ajjdhohehoieh  (See what I mean?)

At least, I hope it’s anxiety.  A little voice in the back office of my brain’s Health Concerns Department keeps whispering “Parkinson’s” over and over again.

And to answer all three of you that read this blog, no.  I don’t take anxiety meds or have any treatment other than smoking and the occasional indulgence in drink.

I am a fan of self-medication.  An enthusiast, really.

But lately, neither tobacco nor fermentation has been working particularly well.

What to do, what to do.

As I write this, I get a text from the girl telling me that they are home from school.

The weight lifts ever so slightly.

My apologies for the lack of entertainment value in this post.  It was therapy for me to put this out there.

Thanks for reading.

Will you celebrate with me?

Tomorrow is a momentous day… for me at least.

One year ago tomorrow, I launched this blog, with the purpose of amazing, entertaining and astounding you.

I may have fallen a little short. I re-read some of those early posts, full of the green sap of hope and enthusiasm. I even placed an expectation of “3 writings a week” in one of them.

Can you hear the manic laughter? That’s my Muse. Saying something along the lines of “Bitch, please.”

But I stuck with it, submitting 30 or so writings for consumption (and/or regurgitation).

Some obviously resonated more than others. I saw lots of hits at first, then slowly tapering off to the occasional hiccup bump. My band member friends call empty rooms “playing to the crickets.” It seems as though I’ve been writing for the crickets.

Hey, I get it. Life gets in the way. Many things vie for our attention these days, especially things like assertive offspring who somehow feel entitled to my free time.

Who am I kidding? I have very little “free time” and even less time to write.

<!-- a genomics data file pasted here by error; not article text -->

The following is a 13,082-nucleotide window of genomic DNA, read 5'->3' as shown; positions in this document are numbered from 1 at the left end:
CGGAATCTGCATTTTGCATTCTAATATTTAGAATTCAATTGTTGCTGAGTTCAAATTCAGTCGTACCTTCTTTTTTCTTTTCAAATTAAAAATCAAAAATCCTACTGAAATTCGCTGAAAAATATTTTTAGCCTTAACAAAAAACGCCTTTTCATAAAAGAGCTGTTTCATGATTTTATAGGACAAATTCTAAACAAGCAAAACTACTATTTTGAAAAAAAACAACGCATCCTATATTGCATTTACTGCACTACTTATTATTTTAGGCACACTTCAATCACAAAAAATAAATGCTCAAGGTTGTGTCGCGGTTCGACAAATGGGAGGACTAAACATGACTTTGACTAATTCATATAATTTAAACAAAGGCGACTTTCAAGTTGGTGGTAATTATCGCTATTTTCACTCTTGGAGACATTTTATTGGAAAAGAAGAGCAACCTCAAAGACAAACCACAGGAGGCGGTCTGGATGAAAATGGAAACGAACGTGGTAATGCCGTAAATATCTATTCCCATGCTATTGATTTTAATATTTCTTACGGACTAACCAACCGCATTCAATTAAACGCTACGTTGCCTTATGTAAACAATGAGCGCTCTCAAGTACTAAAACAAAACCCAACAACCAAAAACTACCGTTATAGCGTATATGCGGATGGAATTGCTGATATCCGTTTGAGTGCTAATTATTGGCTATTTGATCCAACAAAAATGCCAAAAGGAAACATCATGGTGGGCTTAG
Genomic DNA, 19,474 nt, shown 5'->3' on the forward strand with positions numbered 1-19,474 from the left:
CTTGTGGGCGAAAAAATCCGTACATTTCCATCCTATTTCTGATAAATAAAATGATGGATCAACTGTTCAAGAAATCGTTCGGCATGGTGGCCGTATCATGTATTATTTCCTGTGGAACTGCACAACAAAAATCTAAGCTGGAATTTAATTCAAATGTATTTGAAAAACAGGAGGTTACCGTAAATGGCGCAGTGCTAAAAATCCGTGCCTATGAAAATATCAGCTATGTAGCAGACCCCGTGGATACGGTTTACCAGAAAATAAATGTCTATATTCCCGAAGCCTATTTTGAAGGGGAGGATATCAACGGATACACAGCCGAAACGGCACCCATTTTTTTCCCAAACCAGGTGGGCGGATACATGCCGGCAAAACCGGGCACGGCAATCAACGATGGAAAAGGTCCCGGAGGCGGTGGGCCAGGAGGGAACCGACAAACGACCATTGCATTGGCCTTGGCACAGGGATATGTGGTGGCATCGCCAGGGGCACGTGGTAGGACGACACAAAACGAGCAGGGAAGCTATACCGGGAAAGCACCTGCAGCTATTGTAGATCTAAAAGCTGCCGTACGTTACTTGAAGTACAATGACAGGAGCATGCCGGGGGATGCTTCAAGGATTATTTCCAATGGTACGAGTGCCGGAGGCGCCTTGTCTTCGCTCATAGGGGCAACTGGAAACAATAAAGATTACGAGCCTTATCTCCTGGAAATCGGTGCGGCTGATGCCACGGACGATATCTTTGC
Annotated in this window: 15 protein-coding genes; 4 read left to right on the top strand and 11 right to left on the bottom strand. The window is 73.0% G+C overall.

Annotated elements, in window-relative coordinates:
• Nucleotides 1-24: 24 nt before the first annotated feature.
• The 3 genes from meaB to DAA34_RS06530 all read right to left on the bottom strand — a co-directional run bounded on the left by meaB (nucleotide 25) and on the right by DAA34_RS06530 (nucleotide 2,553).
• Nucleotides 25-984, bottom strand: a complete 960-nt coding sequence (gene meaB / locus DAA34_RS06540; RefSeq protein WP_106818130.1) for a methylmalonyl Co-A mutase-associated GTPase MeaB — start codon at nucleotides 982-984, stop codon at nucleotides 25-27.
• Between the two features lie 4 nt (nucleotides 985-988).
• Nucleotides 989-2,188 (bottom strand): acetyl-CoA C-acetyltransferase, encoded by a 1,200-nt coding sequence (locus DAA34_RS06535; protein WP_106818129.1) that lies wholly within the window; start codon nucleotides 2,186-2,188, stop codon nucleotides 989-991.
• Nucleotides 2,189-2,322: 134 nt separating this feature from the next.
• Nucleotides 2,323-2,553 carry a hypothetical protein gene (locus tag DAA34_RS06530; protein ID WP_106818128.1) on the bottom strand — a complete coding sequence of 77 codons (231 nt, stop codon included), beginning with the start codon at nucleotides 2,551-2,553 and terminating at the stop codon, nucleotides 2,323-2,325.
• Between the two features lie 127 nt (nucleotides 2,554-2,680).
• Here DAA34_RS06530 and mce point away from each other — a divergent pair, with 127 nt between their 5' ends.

But I feel like a success. I maintained some steady output of words despite long separations from the Muse. Sometimes, I wrung the words out of whatever life happened to be handing me at that moment.

And some of you read them. A few of you even read them all. Fewer still were exceptionally kind enough to comment, like or share them via Facebook, et al.

For that, you have my undying gratitude. I got just enough feedback to keep me going during those barren days at the keyboard.

One year. 30-odd posts. Hundreds of views. Thousands of words.

Finally, those gibbering spirits of my long-dead writing coaches (Bukowski, Papa Hemingway, the good Dr. Thompson) have abated some. And I can look in the mirror with confidence and say,

I am a writer. A writer who stuck to something for an entire year.

So I will celebrate Bloggerelstl’s birthday tomorrow. With a toast, and perhaps a cigarette or three.

And I will celebrate all of you, who continue to stick with me.

I thank you. I. Thank. You!

Musings on Scooters and Frogs…

Years ago, I can remember the young, stupid, single & childless me boring some poor soul with ruminations of my ambivalence towards children and fatherhood.
But secretly, I was/am a baby FREAK.
My wife calls me out when she catches me mugging silly faces to coax a smile from an infant. Calls me a baby creeper.
My stepsister gave me the honorable moniker of “The Baby Whisperer.”

I do love me the little ones.

When my daughter (now a presumptuous 12 year old) was born, I made a quick run to buy a warmer for her diaper wipes. I was mocked by the wife, who asked if my daughter was too fragile for cold diaper wipes.
And she was.

I loved every diaper change. Every bottle. Every bath. Every Baby Einstein video. Every 2 am session in the rocking chair to put her back to sleep.

Her bright eyes and easy smile made her a dream baby. I would give her the bedtime bottle and rock away hours with her asleep on my ample belly, listening to Delilah on the radio, a silly smile on my face.
My Scooter. We wanted to be surprised, so we made everyone’s baby shower shopping a unisex pain in the ass. My father-in-law dubbed the baby in utero as “Scooter.”

It stuck. I still call her Scooter on those increasingly rare occasions that she wants me to hold her.
Scooter is now 5’7. Not quite as easy as when she was born (9lbs 5oz and 21 1/2 inches).
I never imagined that I would feel the love that I felt for her. I now know what some older guy meant when he said “I would hurt someone for my wife, but I would kill for my kids.”

A beautiful girl. A natural athlete. Neither of which she got from her old man.

Nineteen months after Scooter made the scene, a giggly baby boy showed up. Judging solely from his date of birth, my best guess is that he was a birthday present that I gave the wife. Yeah baby, the best gifts don’t cost money.

He was a surprise.